Now you have all your design spaces created and respective parameters, conditioning systems, and space constructions defined. The next step is to pull all this data together into a heating and cooling load analysis report to tell you how this particular building will perform throughout the year. You will then use that data to refine your conditioning systems further as well as size the
equipment you will assign to your HVAC zones.
You have already seen how the building and space construction can be modified to suit your building. But how do the different construction options affect the heat transfer into or out of the space? The engine that performs the heating and cooling load analysis in Revit MEP 2012 uses a Radiant Time Series (RTS) method to determine the building and space peak heating or cooling loads. This method takes into account the time delay effect of heat transfer through building envelopes, from the outside, and into spaces. A brief explanation of this method follows, but the RTS method of calculation is defined in detail in Chapter 30 of the 2005 ASHRAE Handbook:
Fundamentals, as well as in the Load Calculation Applications Manual, also published by ASHRAE (visit www.ashrae.orgfor details).
The RTS calculation method determines cooling loads based on an assumption of steady periodic conditions, such as occupancy, design-day weather, and cyclical 24-hour heat gain conditions. Two time-delay effects are addressed during cooling load calculations:
Delay of conductive heat gain through opaque massive exterior surfaces, such as exterior •u walls, the building roof, and floor slab on or below grade
Delay of radiative heat gain conversion to cooling loads •u
Figure 8.11 shows a flowchart summarizing the RTS calculation method.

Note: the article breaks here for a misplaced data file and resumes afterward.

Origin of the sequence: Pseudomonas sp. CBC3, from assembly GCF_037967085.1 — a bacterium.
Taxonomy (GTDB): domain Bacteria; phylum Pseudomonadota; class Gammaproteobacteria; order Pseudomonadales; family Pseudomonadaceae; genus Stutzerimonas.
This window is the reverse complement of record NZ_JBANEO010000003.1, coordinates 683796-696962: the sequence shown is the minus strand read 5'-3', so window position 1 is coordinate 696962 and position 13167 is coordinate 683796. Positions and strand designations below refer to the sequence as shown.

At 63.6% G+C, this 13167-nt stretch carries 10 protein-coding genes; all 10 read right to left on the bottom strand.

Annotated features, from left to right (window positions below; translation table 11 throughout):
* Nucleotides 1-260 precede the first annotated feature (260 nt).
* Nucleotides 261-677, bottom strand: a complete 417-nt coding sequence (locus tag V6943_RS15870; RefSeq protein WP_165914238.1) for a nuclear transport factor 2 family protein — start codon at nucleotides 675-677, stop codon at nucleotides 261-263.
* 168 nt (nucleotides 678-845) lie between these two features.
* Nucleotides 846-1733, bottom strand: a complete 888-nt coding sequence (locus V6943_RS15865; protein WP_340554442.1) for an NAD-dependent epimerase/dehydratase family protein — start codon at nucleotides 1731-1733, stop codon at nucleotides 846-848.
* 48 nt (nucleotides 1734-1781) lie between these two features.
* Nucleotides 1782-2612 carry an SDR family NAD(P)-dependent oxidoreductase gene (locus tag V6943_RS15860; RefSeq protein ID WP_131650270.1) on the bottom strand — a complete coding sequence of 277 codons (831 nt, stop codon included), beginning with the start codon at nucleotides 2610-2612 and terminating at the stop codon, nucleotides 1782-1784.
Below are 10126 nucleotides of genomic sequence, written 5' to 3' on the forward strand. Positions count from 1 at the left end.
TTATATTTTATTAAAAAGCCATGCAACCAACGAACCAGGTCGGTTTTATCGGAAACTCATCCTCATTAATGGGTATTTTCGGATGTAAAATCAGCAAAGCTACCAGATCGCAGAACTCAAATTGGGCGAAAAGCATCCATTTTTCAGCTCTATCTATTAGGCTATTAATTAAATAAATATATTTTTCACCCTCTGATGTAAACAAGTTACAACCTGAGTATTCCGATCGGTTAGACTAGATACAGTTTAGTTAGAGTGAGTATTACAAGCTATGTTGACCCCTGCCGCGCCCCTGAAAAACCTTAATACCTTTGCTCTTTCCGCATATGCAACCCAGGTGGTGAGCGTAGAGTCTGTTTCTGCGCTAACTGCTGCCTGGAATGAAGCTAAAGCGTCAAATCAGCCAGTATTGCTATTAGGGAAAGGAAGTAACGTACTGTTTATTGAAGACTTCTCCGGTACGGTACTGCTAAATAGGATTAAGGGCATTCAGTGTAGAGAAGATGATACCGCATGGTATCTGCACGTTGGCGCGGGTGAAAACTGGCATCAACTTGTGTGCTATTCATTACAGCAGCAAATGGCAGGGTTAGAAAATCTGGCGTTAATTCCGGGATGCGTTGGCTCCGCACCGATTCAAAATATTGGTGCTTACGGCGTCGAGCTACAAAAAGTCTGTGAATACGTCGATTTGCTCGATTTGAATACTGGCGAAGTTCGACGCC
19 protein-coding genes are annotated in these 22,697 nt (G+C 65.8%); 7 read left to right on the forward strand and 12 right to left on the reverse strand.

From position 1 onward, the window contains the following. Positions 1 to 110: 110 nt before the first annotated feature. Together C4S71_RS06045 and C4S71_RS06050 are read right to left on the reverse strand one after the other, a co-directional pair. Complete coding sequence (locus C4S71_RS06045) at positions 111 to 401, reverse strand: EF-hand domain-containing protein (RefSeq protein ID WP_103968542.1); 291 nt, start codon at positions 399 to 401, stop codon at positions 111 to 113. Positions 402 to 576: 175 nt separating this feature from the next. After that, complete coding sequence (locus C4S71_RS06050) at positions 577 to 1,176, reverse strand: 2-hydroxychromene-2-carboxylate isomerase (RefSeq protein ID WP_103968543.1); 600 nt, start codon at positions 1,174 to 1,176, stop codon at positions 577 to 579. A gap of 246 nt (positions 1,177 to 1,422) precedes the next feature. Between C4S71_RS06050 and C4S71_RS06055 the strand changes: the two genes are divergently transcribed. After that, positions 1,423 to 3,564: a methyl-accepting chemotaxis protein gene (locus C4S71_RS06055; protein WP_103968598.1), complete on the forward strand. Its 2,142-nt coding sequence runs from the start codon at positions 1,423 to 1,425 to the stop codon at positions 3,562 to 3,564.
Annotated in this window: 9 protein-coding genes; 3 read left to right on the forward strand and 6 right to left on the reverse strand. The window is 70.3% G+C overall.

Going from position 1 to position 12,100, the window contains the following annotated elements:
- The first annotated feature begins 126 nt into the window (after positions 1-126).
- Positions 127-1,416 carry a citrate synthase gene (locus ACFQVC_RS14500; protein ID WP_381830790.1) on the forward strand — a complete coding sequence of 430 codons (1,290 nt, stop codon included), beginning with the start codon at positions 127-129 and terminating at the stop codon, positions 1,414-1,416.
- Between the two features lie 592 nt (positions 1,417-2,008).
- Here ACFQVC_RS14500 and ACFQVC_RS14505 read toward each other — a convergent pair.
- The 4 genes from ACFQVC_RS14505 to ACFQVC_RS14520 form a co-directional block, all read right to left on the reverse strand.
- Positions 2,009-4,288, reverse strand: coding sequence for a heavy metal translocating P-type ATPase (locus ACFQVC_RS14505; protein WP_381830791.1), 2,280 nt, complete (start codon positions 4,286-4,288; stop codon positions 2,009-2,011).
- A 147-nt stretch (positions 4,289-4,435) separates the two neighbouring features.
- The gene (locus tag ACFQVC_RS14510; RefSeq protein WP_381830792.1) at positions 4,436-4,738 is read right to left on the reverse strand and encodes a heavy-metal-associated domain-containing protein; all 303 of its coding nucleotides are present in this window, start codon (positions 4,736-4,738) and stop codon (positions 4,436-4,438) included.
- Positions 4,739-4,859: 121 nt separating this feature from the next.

Exterior building elements conduct heat because of a temperature differential between indoor and outdoor air; solar energy is absorbed by exterior surfaces as well. Because each surface has a mass and an associated thermal capacity of the materials that make up its construction, a time delay occurs from when the heat input of the outdoor and solar loads becomes heat
gain to the interior space. The majority of energy that is transferred to a space as heat occurs through a combination of convection and radiation. The cooling load immediately picks up the convective part of the energy transfer, and any radiant heat is absorbed into the surrounding space constructions and interior room finishes.
Series (RTS) calculation flow chart
The radiant heat is then transferred via convection from those surfaces to the space at a delayed time. Interior loads contribute to both the sensible heat gain of the space as well as a latent heat gain that is given off by people′s activity within the space. The latent heat gain contributes to the instantaneous cooling load of the space, while the sensible heat gain from internals is absorbed and retransmitted by radiation to the space.
The engine sums up the calculated cooling loads to determine a total cooling load per each design hour, and it selects the highest load, or peak, for the design of the air-conditioning system.
Note that Revit MEP 2012 uses, for the standard calculation, the hours of 6 a.m. to 6 p.m. for the design day, notthe full 24 hours, and only the months of April through November (October through May for southern hemisphere locations), notthe full calendar year. The design day is derived from weather data for the location that you set during project establishment. You will
revisit weather data later in this chapter.
Heating loads are calculated much the same way. The major differences are the obvious lower outdoor air temperatures in the heating design day, solar heat gains and internal heat gains are ignored, and the thermal storage effect of the building construction is not included.
Negative heat gains, or heat losses, are considered to be instantaneous; therefore, heat transfer is
dealt with as conductive. Latent heat gains are treated as replacing any space humidity that has been lost to the outdoor environment.
The worst-case load, as determined by the Revit MEP engine, is based on the design interior and exterior conditions and loads due to infiltration or ventilation. Although solar effects are ignored, assuming night or cloudy winter day operation, Revit does recognize internal heat
gain from people, lights, or miscellaneous equipment to offset the heating load needed. These additional factors can be edited, as shown in Figure 8.12. Occupancy/Heat Gain and Electrical Loads for Lighting and Power can either be specified as <Default> Values or edited to suit that particular space